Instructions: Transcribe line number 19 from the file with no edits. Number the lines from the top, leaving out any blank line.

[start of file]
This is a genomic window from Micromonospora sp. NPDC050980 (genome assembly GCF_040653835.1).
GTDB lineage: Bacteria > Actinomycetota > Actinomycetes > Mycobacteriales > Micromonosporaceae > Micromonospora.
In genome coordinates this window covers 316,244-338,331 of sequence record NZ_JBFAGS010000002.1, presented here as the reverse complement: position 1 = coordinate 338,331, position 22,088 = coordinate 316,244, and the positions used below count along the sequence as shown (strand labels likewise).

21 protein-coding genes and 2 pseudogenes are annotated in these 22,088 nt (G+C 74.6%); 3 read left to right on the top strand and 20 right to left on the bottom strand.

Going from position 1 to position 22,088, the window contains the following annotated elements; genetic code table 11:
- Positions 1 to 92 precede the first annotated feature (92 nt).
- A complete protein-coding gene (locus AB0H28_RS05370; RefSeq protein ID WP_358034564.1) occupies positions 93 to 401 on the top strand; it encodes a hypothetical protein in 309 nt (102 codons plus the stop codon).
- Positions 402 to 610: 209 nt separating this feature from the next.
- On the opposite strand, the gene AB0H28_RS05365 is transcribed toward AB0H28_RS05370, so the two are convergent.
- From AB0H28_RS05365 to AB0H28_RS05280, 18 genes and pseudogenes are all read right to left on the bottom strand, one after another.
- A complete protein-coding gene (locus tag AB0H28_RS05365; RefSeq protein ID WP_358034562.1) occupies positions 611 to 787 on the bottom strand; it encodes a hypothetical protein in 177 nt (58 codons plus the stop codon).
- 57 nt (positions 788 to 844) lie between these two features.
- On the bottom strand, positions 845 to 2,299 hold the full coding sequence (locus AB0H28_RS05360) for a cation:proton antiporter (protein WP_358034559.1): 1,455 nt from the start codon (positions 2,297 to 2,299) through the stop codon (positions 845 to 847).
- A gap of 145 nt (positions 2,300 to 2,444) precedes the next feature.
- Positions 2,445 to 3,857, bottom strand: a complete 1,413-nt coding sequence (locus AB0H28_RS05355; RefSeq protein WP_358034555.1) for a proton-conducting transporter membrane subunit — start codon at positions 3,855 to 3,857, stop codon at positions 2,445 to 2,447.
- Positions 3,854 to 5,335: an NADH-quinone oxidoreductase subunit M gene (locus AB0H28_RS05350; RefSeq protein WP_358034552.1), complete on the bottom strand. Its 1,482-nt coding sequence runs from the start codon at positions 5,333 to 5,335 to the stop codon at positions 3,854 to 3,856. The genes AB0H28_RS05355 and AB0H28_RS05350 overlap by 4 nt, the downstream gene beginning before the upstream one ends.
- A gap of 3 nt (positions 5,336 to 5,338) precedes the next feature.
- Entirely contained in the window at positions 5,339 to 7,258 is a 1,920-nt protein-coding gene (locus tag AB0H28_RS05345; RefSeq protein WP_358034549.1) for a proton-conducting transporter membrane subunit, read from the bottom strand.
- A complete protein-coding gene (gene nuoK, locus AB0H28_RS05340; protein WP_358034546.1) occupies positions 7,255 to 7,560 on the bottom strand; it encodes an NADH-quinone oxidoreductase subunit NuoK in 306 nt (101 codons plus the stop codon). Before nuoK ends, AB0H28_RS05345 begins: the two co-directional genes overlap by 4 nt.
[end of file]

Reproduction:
- A complete protein-coding gene (gene nuoK, locus AB0H28_RS05340; protein WP_358034546.1) occupies positions 7,255 to 7,560 on the bottom strand; it encodes an NADH-quinone oxidoreductase subunit NuoK in 306 nt (101 codons plus the stop codon). Before nuoK ends, AB0H28_RS05345 begins: the two co-directional genes overlap by 4 nt.